Have you ever had one of those days when you just wake up in a bad mood? As soon as you open your eyes, something irritates you? There aren’t many things that can go wrong within the first 5 seconds of you opening your eyes but, if you’re going to have that kind of day, you’ll find something; usually ‘why did I have to wake up so bloody early?!’
Once your day has started like that it will seem almost as though God has decided that you and you alone will be the target of his wrath. He won’t visit plagues of frogs upon you but he will make sure that it’s raining when you leave for work, He’ll hide your umbrella and make damn sure that any parking spaces even remotely close to your office will magically disappear or be filled with teeny, tiny cars that you only notice at the last minute. All of these things will, of course, irritate you intensely and leave you utterly convinced that, whatever happens today you’re going to feel miserable and horribly victimised by an all knowing deity who obviously has nothing better to do.
All of this, if you think rationally for a few minutes is complete and utter nonsense, it’s just a series of completely unconnected, random events which you certainly can’t blame God [insert deity of your choice] for; he’s busy and doesn’t have time to hide your umbrella!
The problem is, when we are in this sort of mood the last thing we’ll do is to think rationally so, instead, we tend to focus on all things things that are ‘going wrong’ and we tell everyone who is courageous enough to come and speak to us that we’ll be glad when today is over. When I say courageous – have you felt confident about going over to speak to someone who is huffing and puffing every 5 minutes, has a permanent scowl on their face and has just performed unspeakable acts of violence on their stapler?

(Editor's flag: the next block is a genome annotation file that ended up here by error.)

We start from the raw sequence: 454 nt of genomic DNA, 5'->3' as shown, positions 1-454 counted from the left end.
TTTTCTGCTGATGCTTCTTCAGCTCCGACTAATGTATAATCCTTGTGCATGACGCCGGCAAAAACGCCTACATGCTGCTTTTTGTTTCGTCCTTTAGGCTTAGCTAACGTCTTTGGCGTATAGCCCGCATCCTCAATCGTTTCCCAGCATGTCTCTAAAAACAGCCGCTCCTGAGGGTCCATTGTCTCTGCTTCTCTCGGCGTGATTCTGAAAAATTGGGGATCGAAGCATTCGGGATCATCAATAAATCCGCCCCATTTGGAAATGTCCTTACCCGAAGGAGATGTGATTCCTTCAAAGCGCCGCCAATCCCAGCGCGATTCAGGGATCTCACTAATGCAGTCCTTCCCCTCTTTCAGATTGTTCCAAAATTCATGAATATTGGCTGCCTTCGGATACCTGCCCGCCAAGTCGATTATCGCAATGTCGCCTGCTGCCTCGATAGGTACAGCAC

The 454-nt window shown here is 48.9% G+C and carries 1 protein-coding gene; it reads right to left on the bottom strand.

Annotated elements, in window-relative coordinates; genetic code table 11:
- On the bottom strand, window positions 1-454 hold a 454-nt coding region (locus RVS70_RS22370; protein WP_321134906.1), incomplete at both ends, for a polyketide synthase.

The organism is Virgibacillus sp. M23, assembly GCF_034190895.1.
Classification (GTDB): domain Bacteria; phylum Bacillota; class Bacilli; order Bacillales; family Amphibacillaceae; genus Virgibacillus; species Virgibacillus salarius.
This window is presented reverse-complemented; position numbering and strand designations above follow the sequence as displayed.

As most of us aren’t saints we tend to steer clear of people who are obviously in a bad mood lest we become the brunt of their ill humour. Unfortunately, for the one who is suffering all this mental anguish, this exacerbates the situation. Not only are they having the day from hell but all their colleagues seem to be ignoring them or, worse, whispering about them behind their back! Could this day get any worse?!?!
At this point there are usually 2 roads forward, one is to storm out of the office in a complete huff and take refuge in the toilet for the next 30 minutes (which will obviously result in more whispering and perhaps the odd surreptitious point here and there) or we find a target for our anger and have a go at someone (possibly the same person that we’d enjoyed a muffin and a skinny late with yesterday). Either way we will certainly not end up feeling any better.
All of these negative feelings have stemmed from the same place – we woke up feeling as though we were going to have a battle on our hands today and, surprise, surprise that’s exactly what happened. To a certain degree our thoughts are a self-fulfilling prophecy – if you tell yourself that you will have a bad day, that’s, more often than not, exactly what you will end up having. In the contrary way of human beings we will even sometimes ignore the repeated efforts of our loved ones to cheer us up in order to make sure that we were right about our prediction for the day.
So, my advice is, the next time you wake up in a bad mood or you are sad for no reason that you can fathom just accept it. Don’t prepare yourself for a battle with God and the rest of the world, just say to yourself: “I’m in a bad mood, it won’t last forever” or “I can’t stop crying but it’s just for now, it will pass” It may be just me but I find that my black mood passes a lot quicker than if I fight against it……… and everything else. The added bonus is that, although my friends and family may see me with a scowl or tears on my face for a little while they won’t spend all day cowering behind the furniture while I search for something to throw at them.
Whatever mood you woke up in this morning, I hope you still manage to have a beautiful day – after all, we never know how many more we’ll have to look forward to :O)
3 thoughts on “Having a Bad Day?”
Unfortunately, I feel the only people that acknowledge each day is a gift are the ones that have suffered the loss of someone too soon. Living with MS, I personally find that it’s too easy to focus on what you have lost, if you don’t keep reminding yourself that things could always be worse.
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The problem is, the older we get, the more things/people/pets we lose and it gets more and more difficult to be grateful for each day but, as you so rightly say, things could always be worse :O) x
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